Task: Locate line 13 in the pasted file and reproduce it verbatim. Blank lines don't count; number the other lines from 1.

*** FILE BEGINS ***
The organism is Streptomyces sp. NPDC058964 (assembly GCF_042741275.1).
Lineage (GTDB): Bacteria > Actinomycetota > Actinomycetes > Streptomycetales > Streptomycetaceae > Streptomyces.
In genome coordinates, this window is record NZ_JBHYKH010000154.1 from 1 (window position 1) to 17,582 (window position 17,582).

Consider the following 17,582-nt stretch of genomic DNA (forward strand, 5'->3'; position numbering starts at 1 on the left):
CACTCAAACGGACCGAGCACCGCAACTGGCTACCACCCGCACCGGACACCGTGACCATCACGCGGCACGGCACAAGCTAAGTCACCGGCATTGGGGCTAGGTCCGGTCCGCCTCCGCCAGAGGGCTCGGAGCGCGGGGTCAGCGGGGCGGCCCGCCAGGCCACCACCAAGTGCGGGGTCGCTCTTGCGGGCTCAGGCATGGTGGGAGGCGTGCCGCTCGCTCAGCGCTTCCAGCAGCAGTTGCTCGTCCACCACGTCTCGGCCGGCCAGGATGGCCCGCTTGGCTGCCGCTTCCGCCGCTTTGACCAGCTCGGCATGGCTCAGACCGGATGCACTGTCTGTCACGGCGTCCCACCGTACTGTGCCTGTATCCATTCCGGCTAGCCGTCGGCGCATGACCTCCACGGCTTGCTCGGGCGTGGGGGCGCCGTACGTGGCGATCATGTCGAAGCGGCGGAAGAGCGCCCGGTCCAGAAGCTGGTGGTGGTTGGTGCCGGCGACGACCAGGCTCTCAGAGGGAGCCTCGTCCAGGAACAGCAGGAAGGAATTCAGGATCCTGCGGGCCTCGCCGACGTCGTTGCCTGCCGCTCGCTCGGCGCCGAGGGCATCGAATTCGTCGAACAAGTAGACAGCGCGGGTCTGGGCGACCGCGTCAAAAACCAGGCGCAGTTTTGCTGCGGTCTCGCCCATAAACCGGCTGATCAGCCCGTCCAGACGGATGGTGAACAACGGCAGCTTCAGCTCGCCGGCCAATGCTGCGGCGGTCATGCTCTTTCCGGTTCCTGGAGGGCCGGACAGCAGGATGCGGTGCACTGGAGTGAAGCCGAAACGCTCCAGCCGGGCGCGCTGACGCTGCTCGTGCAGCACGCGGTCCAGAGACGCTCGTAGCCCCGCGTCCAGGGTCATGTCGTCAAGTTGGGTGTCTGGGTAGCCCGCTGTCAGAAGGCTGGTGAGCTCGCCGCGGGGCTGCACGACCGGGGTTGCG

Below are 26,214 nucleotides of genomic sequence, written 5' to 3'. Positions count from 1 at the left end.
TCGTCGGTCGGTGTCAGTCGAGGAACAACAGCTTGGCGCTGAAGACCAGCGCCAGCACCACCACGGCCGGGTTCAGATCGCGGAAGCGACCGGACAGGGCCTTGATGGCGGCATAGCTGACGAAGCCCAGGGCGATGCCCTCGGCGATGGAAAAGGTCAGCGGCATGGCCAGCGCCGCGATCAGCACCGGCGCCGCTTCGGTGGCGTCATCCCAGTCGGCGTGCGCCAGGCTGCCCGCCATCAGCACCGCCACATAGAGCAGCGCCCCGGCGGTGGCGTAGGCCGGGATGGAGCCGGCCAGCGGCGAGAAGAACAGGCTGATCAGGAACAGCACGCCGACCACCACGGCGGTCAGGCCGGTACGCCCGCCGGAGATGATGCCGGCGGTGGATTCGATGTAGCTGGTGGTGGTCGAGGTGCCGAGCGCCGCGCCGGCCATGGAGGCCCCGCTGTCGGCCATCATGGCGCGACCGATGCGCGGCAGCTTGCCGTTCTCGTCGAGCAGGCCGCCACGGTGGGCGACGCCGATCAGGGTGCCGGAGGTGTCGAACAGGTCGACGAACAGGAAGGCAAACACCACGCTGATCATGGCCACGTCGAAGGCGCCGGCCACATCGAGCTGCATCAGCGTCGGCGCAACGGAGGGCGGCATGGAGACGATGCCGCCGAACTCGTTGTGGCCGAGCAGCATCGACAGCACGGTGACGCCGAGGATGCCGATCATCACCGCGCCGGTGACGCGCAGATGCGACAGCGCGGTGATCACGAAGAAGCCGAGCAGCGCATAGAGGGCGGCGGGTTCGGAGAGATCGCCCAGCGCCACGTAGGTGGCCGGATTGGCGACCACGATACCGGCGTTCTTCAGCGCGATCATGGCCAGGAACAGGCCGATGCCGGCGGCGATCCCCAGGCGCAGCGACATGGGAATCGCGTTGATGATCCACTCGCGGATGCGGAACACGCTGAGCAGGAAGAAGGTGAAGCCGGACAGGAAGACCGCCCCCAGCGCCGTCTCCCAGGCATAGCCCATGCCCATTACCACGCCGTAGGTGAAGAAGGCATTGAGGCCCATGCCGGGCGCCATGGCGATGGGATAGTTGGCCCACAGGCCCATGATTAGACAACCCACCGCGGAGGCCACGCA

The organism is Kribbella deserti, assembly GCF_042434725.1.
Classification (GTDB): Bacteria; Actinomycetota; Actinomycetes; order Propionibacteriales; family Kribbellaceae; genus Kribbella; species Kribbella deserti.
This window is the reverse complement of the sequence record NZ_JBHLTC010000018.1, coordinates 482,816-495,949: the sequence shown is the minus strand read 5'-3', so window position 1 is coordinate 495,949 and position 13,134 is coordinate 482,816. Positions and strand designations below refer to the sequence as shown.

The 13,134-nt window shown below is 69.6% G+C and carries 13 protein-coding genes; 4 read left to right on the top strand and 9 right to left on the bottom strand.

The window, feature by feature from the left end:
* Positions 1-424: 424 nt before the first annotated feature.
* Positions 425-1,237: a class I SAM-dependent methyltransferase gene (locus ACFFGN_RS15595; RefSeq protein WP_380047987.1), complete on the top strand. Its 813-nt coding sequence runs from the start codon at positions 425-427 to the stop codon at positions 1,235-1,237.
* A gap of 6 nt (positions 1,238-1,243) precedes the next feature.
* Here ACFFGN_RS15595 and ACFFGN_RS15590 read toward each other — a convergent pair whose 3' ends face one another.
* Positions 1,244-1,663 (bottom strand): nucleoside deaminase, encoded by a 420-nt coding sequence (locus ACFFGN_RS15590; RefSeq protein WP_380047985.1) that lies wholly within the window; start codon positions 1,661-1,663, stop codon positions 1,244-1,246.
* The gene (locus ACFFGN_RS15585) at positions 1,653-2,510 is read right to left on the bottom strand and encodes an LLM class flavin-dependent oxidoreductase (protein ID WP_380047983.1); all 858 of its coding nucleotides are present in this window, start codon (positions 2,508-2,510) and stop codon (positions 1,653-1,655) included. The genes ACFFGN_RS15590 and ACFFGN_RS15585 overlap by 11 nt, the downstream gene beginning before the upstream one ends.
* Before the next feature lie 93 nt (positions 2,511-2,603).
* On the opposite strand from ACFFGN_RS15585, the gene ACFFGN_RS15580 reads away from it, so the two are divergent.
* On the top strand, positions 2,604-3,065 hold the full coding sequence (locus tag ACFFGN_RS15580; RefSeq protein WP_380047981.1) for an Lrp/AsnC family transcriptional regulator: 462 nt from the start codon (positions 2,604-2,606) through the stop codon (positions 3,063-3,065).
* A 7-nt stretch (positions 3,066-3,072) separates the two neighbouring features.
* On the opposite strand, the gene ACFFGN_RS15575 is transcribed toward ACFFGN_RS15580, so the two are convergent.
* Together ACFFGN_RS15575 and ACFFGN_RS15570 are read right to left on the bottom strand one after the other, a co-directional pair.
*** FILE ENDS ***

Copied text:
* Positions 1-424: 424 nt before the first annotated feature.